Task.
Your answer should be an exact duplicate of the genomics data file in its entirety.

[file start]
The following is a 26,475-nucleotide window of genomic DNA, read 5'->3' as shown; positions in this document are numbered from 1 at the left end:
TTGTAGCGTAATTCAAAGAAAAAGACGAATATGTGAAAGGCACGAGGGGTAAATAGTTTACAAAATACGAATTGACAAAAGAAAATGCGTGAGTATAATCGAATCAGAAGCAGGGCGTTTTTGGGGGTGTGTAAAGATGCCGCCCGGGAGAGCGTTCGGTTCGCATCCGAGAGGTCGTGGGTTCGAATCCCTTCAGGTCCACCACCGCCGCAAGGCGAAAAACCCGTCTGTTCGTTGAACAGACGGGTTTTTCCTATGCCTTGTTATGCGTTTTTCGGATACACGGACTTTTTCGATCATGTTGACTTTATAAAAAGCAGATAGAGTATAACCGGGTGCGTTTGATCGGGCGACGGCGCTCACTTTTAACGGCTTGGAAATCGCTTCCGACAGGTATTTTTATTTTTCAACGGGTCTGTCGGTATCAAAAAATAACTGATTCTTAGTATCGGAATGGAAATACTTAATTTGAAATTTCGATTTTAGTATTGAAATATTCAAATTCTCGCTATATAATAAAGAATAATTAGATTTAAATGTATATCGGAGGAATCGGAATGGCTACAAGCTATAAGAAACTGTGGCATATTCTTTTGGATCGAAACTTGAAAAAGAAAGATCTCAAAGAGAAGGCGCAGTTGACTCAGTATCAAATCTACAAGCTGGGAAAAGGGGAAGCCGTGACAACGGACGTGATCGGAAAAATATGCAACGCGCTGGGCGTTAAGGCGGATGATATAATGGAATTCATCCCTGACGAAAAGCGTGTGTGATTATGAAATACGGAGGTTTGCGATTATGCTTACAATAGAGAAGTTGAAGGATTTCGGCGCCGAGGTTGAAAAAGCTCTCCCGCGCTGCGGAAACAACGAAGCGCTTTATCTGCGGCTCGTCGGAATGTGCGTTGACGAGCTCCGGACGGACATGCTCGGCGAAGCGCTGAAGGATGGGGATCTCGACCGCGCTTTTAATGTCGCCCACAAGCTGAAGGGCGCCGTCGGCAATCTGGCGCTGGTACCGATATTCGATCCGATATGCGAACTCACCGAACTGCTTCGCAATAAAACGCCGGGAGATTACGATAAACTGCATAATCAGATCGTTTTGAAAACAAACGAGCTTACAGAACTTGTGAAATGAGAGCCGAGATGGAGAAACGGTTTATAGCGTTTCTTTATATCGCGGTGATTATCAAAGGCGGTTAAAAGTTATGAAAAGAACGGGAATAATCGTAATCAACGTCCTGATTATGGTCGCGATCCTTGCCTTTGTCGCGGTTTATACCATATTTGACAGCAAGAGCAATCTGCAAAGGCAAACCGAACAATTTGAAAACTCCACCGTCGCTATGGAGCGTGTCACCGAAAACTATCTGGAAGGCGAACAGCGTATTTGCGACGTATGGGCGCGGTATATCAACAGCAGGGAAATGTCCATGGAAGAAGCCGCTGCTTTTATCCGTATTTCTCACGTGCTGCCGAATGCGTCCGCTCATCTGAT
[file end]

The following is a 26,475-nucleotide window of genomic DNA, read 5'->3' as shown; positions in this document are numbered from 1 at the left end:
TTGTAGCGTAATTCAAAGAAAAAGACGAATATGTGAAAGGCACGAGGGGTAAATAGTTTACAAAATACGAATTGACAAAAGAAAATGCGTGAGTATAATCGAATCAGAAGCAGGGCGTTTTTGGGGGTGTGTAAAGATGCCGCCCGGGAGAGCGTTCGGTTCGCATCCGAGAGGTCGTGGGTTCGAATCCCTTCAGGTCCACCACCGCCGCAAGGCGAAAAACCCGTCTGTTCGTTGAACAGACGGGTTTTTCCTATGCCTTGTTATGCGTTTTTCGGATACACGGACTTTTTCGATCATGTTGACTTTATAAAAAGCAGATAGAGTATAACCGGGTGCGTTTGATCGGGCGACGGCGCTCACTTTTAACGGCTTGGAAATCGCTTCCGACAGGTATTTTTATTTTTCAACGGGTCTGTCGGTATCAAAAAATAACTGATTCTTAGTATCGGAATGGAAATACTTAATTTGAAATTTCGATTTTAGTATTGAAATATTCAAATTCTCGCTATATAATAAAGAATAATTAGATTTAAATGTATATCGGAGGAATCGGAATGGCTACAAGCTATAAGAAACTGTGGCATATTCTTTTGGATCGAAACTTGAAAAAGAAAGATCTCAAAGAGAAGGCGCAGTTGACTCAGTATCAAATCTACAAGCTGGGAAAAGGGGAAGCCGTGACAACGGACGTGATCGGAAAAATATGCAACGCGCTGGGCGTTAAGGCGGATGATATAATGGAATTCATCCCTGACGAAAAGCGTGTGTGATTATGAAATACGGAGGTTTGCGATTATGCTTACAATAGAGAAGTTGAAGGATTTCGGCGCCGAGGTTGAAAAAGCTCTCCCGCGCTGCGGAAACAACGAAGCGCTTTATCTGCGGCTCGTCGGAATGTGCGTTGACGAGCTCCGGACGGACATGCTCGGCGAAGCGCTGAAGGATGGGGATCTCGACCGCGCTTTTAATGTCGCCCACAAGCTGAAGGGCGCCGTCGGCAATCTGGCGCTGGTACCGATATTCGATCCGATATGCGAACTCACCGAACTGCTTCGCAATAAAACGCCGGGAGATTACGATAAACTGCATAATCAGATCGTTTTGAAAACAAACGAGCTTACAGAACTTGTGAAATGAGAGCCGAGATGGAGAAACGGTTTATAGCGTTTCTTTATATCGCGGTGATTATCAAAGGCGGTTAAAAGTTATGAAAAGAACGGGAATAATCGTAATCAACGTCCTGATTATGGTCGCGATCCTTGCCTTTGTCGCGGTTTATACCATATTTGACAGCAAGAGCAATCTGCAAAGGCAAACCGAACAATTTGAAAACTCCACCGTCGCTATGGAGCGTGTCACCGAAAACTATCTGGAAGGCGAACAGCGTATTTGCGACGTATGGGCGCGGTATATCAACAGCAGGGAAATGTCCATGGAAGAAGCCGCTGCTTTTATCCGTATTTCTCACGTGCTGCCGAATGCGTCCGCTCATCTGAT